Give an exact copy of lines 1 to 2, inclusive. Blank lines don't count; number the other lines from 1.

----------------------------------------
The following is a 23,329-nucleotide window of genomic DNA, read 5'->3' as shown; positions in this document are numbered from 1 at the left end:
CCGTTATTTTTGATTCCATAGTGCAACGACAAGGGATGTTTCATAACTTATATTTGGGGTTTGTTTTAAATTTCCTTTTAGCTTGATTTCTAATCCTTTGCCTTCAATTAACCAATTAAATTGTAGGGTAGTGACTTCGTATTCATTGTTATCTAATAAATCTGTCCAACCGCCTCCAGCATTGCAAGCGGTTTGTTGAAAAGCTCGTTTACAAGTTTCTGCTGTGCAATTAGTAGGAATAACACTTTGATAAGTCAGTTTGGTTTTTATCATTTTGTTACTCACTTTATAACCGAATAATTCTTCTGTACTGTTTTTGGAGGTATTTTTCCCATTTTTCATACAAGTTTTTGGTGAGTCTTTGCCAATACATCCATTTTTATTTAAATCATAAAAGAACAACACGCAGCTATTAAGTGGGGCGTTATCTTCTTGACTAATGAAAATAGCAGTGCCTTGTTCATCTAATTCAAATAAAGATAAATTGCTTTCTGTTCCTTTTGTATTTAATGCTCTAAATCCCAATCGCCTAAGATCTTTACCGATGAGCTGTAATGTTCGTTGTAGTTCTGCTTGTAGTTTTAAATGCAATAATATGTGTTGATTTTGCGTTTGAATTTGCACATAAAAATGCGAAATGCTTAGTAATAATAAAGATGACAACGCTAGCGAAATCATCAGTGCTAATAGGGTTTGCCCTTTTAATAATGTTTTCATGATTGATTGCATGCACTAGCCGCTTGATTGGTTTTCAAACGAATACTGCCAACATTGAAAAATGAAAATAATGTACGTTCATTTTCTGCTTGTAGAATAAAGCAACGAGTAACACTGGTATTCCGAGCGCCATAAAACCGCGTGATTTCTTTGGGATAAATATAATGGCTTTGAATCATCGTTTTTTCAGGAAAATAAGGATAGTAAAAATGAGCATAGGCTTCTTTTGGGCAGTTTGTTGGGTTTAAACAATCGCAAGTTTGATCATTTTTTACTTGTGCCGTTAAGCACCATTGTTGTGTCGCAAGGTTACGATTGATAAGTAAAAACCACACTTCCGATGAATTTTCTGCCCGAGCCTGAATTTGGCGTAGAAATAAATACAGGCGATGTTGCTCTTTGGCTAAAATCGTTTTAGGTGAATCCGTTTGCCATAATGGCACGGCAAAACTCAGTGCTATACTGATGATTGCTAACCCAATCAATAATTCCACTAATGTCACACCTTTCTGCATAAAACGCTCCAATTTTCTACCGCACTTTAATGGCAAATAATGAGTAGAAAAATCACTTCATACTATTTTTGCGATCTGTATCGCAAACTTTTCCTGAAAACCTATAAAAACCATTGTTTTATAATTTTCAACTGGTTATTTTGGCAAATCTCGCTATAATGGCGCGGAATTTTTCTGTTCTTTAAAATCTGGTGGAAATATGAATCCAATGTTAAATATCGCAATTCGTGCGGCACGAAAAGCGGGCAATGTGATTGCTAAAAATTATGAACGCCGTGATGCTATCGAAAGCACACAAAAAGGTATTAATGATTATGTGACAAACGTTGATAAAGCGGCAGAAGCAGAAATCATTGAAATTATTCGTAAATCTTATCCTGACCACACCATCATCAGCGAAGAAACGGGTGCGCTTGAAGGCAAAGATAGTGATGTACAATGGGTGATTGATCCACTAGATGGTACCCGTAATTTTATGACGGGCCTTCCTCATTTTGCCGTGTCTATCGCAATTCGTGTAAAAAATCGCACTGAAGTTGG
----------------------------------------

The following is a 23,329-nucleotide window of genomic DNA, read 5'->3' as shown; positions in this document are numbered from 1 at the left end:
CCGTTATTTTTGATTCCATAGTGCAACGACAAGGGATGTTTCATAACTTATATTTGGGGTTTGTTTTAAATTTCCTTTTAGCTTGATTTCTAATCCTTTGCCTTCAATTAACCAATTAAATTGTAGGGTAGTGACTTCGTATTCATTGTTATCTAATAAATCTGTCCAACCGCCTCCAGCATTGCAAGCGGTTTGTTGAAAAGCTCGTTTACAAGTTTCTGCTGTGCAATTAGTAGGAATAACACTTTGATAAGTCAGTTTGGTTTTTATCATTTTGTTACTCACTTTATAACCGAATAATTCTTCTGTACTGTTTTTGGAGGTATTTTTCCCATTTTTCATACAAGTTTTTGGTGAGTCTTTGCCAATACATCCATTTTTATTTAAATCATAAAAGAACAACACGCAGCTATTAAGTGGGGCGTTATCTTCTTGACTAATGAAAATAGCAGTGCCTTGTTCATCTAATTCAAATAAAGATAAATTGCTTTCTGTTCCTTTTGTATTTAATGCTCTAAATCCCAATCGCCTAAGATCTTTACCGATGAGCTGTAATGTTCGTTGTAGTTCTGCTTGTAGTTTTAAATGCAATAATATGTGTTGATTTTGCGTTTGAATTTGCACATAAAAATGCGAAATGCTTAGTAATAATAAAGATGACAACGCTAGCGAAATCATCAGTGCTAATAGGGTTTGCCCTTTTAATAATGTTTTCATGATTGATTGCATGCACTAGCCGCTTGATTGGTTTTCAAACGAATACTGCCAACATTGAAAAATGAAAATAATGTACGTTCATTTTCTGCTTGTAGAATAAAGCAACGAGTAACACTGGTATTCCGAGCGCCATAAAACCGCGTGATTTCTTTGGGATAAATATAATGGCTTTGAATCATCGTTTTTTCAGGAAAATAAGGATAGTAAAAATGAGCATAGGCTTCTTTTGGGCAGTTTGTTGGGTTTAAACAATCGCAAGTTTGATCATTTTTTACTTGTGCCGTTAAGCACCATTGTTGTGTCGCAAGGTTACGATTGATAAGTAAAAACCACACTTCCGATGAATTTTCTGCCCGAGCCTGAATTTGGCGTAGAAATAAATACAGGCGATGTTGCTCTTTGGCTAAAATCGTTTTAGGTGAATCCGTTTGCCATAATGGCACGGCAAAACTCAGTGCTATACTGATGATTGCTAACCCAATCAATAATTCCACTAATGTCACACCTTTCTGCATAAAACGCTCCAATTTTCTACCGCACTTTAATGGCAAATAATGAGTAGAAAAATCACTTCATACTATTTTTGCGATCTGTATCGCAAACTTTTCCTGAAAACCTATAAAAACCATTGTTTTATAATTTTCAACTGGTTATTTTGGCAAATCTCGCTATAATGGCGCGGAATTTTTCTGTTCTTTAAAATCTGGTGGAAATATGAATCCAATGTTAAATATCGCAATTCGTGCGGCACGAAAAGCGGGCAATGTGATTGCTAAAAATTATGAACGCCGTGATGCTATCGAAAGCACACAAAAAGGTATTAATGATTATGTGACAAACGTTGATAAAGCGGCAGAAGCAGAAATCATTGAAATTATTCGTAAATCTTATCCTGACCACACCATCATCAGCGAAGAAACGGGTGCGCTTGAAGGCAAAGATAGTGATGTACAATGGGTGATTGATCCACTAGATGGTACCCGTAATTTTATGACGGGCCTTCCTCATTTTGCCGTGTCTATCGCAATTCGTGTAAAAAATCGCACTGAAGTTGG